Roles in the Family

We only have to look at our family of origin to see what models we were shown regarding how household duties were divided, who did the disciplining, who did the emotional 'work' and how conflict was resolved. Mostly, couples report that they truly believed that their partner would 'think like I do' and ‘parent the same way as me’ without ever discussing these issues. These are common expectations, but unfortunately no two people think alike or have exactly the same values. We assume, wrongly, that because we love our partner, everything will automatically and magically fall into place once the children are born.

People can end up frustrated, lonely and even depressed if they feel unheard and misunderstood in their relationship. Both partners in the relationship will believe that the way that they want to do things is 'normal', that this is the way families work. In other words, your expectations of how a family works will be completely different from those of your partner, and you may both believe that you are 'right' and your partner is 'wrong'.

THE GOOD NEWS

The good news is that once these issues have been brought out into the open and if people have enough courage, unresolved issues and misunderstandings can be worked through and resolved.

Some Useful Suggestions

  • Think about what your expectations are of your partner regarding parenting; write down your expectations and ask your partner to do the same. If it is possible, discuss your different expectations and see if you can work out ways to compromise.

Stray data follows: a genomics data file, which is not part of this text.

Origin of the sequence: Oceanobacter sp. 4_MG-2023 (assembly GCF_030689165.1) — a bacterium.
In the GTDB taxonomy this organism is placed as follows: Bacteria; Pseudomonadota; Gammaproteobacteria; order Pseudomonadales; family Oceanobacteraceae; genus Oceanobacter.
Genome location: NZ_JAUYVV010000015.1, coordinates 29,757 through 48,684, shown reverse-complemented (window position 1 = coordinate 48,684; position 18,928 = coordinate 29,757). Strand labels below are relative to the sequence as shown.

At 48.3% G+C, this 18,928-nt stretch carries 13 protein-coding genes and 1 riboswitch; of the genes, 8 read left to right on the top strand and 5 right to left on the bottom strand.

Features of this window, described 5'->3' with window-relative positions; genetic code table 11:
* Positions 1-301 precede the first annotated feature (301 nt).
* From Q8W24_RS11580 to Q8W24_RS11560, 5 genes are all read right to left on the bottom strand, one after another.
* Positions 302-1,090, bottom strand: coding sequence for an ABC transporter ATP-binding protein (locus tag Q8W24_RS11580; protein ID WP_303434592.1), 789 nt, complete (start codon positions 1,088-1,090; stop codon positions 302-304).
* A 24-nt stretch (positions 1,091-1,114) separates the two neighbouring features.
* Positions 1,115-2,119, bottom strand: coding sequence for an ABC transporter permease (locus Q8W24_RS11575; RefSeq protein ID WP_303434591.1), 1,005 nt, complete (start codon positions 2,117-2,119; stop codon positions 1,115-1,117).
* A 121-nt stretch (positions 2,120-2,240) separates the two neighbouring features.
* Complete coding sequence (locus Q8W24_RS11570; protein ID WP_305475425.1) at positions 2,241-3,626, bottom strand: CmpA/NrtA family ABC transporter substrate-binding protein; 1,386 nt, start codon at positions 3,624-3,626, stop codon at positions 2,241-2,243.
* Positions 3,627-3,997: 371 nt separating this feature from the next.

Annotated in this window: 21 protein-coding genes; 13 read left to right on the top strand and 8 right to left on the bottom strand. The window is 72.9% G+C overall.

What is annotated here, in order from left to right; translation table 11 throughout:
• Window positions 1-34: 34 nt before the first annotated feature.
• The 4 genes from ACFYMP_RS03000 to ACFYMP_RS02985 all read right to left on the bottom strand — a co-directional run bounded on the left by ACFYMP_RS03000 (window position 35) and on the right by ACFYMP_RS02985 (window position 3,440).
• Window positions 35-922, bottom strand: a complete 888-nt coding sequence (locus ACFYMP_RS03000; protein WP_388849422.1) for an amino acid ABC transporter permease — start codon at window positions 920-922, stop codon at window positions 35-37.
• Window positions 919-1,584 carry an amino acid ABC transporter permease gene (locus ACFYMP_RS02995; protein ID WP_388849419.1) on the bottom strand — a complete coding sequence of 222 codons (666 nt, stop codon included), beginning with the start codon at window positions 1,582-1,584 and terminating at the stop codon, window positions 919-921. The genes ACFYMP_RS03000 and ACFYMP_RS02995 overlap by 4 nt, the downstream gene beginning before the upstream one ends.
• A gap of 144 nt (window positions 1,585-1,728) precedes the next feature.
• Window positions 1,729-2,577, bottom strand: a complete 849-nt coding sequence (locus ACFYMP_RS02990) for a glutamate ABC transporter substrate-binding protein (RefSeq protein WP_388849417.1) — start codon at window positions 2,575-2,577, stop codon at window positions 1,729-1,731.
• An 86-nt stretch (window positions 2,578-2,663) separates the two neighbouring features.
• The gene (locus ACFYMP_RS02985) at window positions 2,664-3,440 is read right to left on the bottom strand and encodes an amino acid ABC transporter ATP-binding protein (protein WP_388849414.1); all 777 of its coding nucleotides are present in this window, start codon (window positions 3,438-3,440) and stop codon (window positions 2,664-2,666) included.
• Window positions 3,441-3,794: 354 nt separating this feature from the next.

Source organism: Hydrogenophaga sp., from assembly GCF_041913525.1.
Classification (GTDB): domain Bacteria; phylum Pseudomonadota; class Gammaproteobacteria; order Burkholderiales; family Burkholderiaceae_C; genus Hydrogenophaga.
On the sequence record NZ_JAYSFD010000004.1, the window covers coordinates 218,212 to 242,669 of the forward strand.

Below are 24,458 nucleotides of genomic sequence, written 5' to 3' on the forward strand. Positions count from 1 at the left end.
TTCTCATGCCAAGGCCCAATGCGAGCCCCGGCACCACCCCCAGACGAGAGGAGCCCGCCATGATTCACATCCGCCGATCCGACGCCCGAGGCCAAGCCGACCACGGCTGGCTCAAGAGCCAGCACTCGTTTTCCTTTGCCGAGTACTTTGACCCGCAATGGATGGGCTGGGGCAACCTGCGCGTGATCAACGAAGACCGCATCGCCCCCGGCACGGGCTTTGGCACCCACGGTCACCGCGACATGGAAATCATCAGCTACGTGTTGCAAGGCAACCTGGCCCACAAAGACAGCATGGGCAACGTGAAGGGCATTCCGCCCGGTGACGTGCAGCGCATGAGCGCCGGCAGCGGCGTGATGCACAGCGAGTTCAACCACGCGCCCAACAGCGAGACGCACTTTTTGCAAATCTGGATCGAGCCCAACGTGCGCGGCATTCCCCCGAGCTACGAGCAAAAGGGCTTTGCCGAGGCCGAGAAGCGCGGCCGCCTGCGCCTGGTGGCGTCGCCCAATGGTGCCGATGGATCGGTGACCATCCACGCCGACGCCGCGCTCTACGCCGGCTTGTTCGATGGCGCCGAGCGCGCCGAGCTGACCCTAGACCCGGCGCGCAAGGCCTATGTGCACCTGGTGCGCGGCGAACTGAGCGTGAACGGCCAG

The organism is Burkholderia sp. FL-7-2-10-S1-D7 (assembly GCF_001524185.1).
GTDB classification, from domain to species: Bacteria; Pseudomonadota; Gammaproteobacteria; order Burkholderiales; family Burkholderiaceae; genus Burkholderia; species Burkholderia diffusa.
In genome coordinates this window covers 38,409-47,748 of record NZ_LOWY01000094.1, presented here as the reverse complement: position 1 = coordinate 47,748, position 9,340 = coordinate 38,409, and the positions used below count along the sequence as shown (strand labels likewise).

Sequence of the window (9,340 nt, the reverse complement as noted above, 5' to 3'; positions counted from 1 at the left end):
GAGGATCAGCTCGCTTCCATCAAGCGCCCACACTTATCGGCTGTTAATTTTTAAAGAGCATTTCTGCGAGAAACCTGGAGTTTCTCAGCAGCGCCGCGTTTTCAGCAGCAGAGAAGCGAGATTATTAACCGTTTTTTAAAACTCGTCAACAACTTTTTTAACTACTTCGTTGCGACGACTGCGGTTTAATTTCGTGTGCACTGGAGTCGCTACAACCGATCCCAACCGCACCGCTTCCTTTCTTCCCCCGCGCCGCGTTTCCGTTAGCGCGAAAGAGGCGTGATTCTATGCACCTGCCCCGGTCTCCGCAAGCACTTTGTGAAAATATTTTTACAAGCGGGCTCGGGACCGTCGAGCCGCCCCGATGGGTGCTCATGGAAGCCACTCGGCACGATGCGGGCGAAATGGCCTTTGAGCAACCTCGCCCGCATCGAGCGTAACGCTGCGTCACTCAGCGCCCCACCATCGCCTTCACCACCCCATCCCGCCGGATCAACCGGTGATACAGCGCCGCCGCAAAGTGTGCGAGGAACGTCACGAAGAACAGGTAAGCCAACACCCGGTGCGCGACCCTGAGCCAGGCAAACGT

• Take time to consider what roles you saw your mother perform in your family of origin, regarding sharing of household duties, emotional ‘work’, disciplining of children and allocating money. What were your father’s roles? Did you consider these roles ‘normal’? Did your partner’s family have a different separation of roles? Try and consider how what you experienced in your family of origin has influenced what you expect of your partner now. Remember, just because you think differently, it doesn't make one of you 'right' and the other one 'wrong';
  • Consider where you get your emotional support from now as an adult. Who does your partner talk to about their difficulties? Can you talk to each other about your concerns, your worries and your issues with each other?
  • How much time do you spend enjoying your partner's company without any interruptions? How long has it been since you had quiet time together to enjoy being a couple? If it is possible, try and organize a special time just to be together to discuss your relationship and how you would like it to be. If you and your partner feel 'stuck' in unresolved issues, seek professional advice.

Couples frequently want to regain the intimacy with their partner that they feel they have lost. Through discussion, mutual respect and enough good will, relationships can be rebuilt and become stronger than ever.

Lyn Benson
Psychologist and Family Therapist